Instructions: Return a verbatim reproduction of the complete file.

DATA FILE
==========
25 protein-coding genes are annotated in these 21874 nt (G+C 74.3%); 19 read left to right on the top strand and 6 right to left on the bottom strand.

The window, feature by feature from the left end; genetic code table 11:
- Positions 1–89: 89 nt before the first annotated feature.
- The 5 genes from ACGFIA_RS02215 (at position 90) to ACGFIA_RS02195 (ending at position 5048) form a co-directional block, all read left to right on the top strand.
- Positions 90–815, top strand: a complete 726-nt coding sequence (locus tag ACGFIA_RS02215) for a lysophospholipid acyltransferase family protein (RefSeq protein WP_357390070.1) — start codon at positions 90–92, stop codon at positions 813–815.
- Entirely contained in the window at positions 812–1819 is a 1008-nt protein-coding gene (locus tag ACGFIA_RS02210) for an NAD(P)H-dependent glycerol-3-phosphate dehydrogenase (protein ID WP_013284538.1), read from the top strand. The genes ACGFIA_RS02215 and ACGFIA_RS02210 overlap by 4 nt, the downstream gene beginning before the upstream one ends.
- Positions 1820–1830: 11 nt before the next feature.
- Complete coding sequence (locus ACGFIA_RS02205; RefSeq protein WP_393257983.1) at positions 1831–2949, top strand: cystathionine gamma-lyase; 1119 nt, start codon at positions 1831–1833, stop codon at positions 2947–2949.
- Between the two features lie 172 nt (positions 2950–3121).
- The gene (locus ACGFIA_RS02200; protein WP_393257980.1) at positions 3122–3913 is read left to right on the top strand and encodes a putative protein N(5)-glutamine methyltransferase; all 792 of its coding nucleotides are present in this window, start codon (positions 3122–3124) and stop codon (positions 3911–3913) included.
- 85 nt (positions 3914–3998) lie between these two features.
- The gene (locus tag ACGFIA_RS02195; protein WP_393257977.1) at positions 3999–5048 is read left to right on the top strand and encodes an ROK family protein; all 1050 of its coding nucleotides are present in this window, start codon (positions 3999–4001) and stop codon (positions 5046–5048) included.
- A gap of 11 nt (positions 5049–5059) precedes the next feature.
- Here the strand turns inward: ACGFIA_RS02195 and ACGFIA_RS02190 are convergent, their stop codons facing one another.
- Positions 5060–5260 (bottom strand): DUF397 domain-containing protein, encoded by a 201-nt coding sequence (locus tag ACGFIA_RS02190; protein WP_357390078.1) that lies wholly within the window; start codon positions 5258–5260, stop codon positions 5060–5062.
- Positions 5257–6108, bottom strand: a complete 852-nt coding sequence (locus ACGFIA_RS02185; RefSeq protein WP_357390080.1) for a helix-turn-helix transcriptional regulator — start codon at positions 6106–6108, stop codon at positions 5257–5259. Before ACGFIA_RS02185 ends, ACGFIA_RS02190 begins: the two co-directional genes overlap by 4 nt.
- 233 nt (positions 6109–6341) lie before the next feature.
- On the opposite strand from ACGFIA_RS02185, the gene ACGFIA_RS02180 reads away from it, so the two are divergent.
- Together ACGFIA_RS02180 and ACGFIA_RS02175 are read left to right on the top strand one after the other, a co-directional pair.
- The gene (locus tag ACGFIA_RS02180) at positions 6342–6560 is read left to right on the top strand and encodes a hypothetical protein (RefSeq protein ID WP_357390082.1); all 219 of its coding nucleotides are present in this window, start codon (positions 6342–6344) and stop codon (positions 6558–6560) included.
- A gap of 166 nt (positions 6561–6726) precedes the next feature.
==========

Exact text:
25 protein-coding genes are annotated in these 21874 nt (G+C 74.3%); 19 read left to right on the top strand and 6 right to left on the bottom strand.

The window, feature by feature from the left end; genetic code table 11:
- Positions 1–89: 89 nt before the first annotated feature.
- The 5 genes from ACGFIA_RS02215 (at position 90) to ACGFIA_RS02195 (ending at position 5048) form a co-directional block, all read left to right on the top strand.
- Positions 90–815, top strand: a complete 726-nt coding sequence (locus tag ACGFIA_RS02215) for a lysophospholipid acyltransferase family protein (RefSeq protein WP_357390070.1) — start codon at positions 90–92, stop codon at positions 813–815.
- Entirely contained in the window at positions 812–1819 is a 1008-nt protein-coding gene (locus tag ACGFIA_RS02210) for an NAD(P)H-dependent glycerol-3-phosphate dehydrogenase (protein ID WP_013284538.1), read from the top strand. The genes ACGFIA_RS02215 and ACGFIA_RS02210 overlap by 4 nt, the downstream gene beginning before the upstream one ends.
- Positions 1820–1830: 11 nt before the next feature.
- Complete coding sequence (locus ACGFIA_RS02205; RefSeq protein WP_393257983.1) at positions 1831–2949, top strand: cystathionine gamma-lyase; 1119 nt, start codon at positions 1831–1833, stop codon at positions 2947–2949.
- Between the two features lie 172 nt (positions 2950–3121).
- The gene (locus ACGFIA_RS02200; protein WP_393257980.1) at positions 3122–3913 is read left to right on the top strand and encodes a putative protein N(5)-glutamine methyltransferase; all 792 of its coding nucleotides are present in this window, start codon (positions 3122–3124) and stop codon (positions 3911–3913) included.
- 85 nt (positions 3914–3998) lie between these two features.
- The gene (locus tag ACGFIA_RS02195; protein WP_393257977.1) at positions 3999–5048 is read left to right on the top strand and encodes an ROK family protein; all 1050 of its coding nucleotides are present in this window, start codon (positions 3999–4001) and stop codon (positions 5046–5048) included.
- A gap of 11 nt (positions 5049–5059) precedes the next feature.
- Here the strand turns inward: ACGFIA_RS02195 and ACGFIA_RS02190 are convergent, their stop codons facing one another.
- Positions 5060–5260 (bottom strand): DUF397 domain-containing protein, encoded by a 201-nt coding sequence (locus tag ACGFIA_RS02190; protein WP_357390078.1) that lies wholly within the window; start codon positions 5258–5260, stop codon positions 5060–5062.
- Positions 5257–6108, bottom strand: a complete 852-nt coding sequence (locus ACGFIA_RS02185; RefSeq protein WP_357390080.1) for a helix-turn-helix transcriptional regulator — start codon at positions 6106–6108, stop codon at positions 5257–5259. Before ACGFIA_RS02185 ends, ACGFIA_RS02190 begins: the two co-directional genes overlap by 4 nt.
- 233 nt (positions 6109–6341) lie before the next feature.
- On the opposite strand from ACGFIA_RS02185, the gene ACGFIA_RS02180 reads away from it, so the two are divergent.
- Together ACGFIA_RS02180 and ACGFIA_RS02175 are read left to right on the top strand one after the other, a co-directional pair.
- The gene (locus tag ACGFIA_RS02180) at positions 6342–6560 is read left to right on the top strand and encodes a hypothetical protein (RefSeq protein ID WP_357390082.1); all 219 of its coding nucleotides are present in this window, start codon (positions 6342–6344) and stop codon (positions 6558–6560) included.
- A gap of 166 nt (positions 6561–6726) precedes the next feature.